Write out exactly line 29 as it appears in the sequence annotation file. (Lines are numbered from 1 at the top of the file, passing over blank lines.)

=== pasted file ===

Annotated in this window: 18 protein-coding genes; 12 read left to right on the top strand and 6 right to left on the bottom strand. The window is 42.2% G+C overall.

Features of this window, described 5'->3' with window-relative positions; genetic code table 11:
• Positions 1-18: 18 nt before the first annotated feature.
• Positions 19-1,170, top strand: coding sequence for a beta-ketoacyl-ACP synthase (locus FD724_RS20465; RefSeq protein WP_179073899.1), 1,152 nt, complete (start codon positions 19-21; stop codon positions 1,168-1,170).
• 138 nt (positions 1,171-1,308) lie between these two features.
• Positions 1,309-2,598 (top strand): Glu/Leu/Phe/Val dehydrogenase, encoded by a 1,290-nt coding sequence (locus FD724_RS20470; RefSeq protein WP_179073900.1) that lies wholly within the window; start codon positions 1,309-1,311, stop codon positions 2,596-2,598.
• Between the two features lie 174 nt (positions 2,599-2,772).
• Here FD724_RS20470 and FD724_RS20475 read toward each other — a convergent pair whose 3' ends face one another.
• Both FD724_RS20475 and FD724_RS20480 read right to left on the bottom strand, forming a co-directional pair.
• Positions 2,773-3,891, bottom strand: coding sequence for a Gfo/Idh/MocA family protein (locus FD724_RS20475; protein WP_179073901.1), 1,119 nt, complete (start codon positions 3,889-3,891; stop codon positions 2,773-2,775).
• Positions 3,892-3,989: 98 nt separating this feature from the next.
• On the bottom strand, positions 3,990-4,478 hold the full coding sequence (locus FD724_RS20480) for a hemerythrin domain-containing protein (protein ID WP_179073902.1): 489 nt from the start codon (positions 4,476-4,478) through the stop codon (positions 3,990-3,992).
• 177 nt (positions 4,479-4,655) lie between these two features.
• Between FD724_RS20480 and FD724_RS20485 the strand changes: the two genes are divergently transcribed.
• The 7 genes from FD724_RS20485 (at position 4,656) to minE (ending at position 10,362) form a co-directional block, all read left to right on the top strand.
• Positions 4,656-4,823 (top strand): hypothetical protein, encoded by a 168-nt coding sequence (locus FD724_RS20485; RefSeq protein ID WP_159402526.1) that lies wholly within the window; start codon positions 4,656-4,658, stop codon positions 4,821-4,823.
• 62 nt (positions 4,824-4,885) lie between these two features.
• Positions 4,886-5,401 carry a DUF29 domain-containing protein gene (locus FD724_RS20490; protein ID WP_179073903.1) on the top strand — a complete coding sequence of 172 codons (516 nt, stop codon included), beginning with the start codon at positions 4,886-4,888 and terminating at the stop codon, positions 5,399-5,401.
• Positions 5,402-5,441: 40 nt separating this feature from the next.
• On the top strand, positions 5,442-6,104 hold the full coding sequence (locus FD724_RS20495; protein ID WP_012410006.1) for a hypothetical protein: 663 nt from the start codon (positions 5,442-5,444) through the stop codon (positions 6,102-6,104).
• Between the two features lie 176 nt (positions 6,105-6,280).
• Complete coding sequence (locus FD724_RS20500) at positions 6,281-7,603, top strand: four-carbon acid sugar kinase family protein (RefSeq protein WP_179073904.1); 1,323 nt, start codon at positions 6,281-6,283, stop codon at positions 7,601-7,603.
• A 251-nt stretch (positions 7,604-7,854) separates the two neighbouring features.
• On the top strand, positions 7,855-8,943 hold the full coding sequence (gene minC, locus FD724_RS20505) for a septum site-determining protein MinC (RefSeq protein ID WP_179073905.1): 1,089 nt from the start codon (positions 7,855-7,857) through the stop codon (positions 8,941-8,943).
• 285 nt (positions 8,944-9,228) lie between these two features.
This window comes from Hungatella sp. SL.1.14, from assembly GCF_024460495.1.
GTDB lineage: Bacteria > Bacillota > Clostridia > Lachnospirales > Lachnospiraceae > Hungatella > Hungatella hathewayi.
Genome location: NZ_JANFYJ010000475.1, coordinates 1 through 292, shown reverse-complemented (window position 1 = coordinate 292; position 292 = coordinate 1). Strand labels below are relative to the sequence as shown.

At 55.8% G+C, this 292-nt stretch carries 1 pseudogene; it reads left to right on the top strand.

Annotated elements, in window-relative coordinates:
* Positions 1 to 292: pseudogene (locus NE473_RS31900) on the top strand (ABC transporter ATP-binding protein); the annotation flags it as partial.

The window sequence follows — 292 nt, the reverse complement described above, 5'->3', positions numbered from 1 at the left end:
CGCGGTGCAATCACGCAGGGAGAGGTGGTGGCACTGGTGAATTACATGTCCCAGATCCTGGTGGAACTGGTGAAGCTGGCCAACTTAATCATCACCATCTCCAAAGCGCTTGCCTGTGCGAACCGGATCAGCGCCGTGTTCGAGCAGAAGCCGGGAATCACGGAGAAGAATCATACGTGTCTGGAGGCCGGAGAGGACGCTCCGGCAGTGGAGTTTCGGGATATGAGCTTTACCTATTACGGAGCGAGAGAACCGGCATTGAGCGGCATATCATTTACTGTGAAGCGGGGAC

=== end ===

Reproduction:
At 55.8% G+C, this 292-nt stretch carries 1 pseudogene; it reads left to right on the top strand.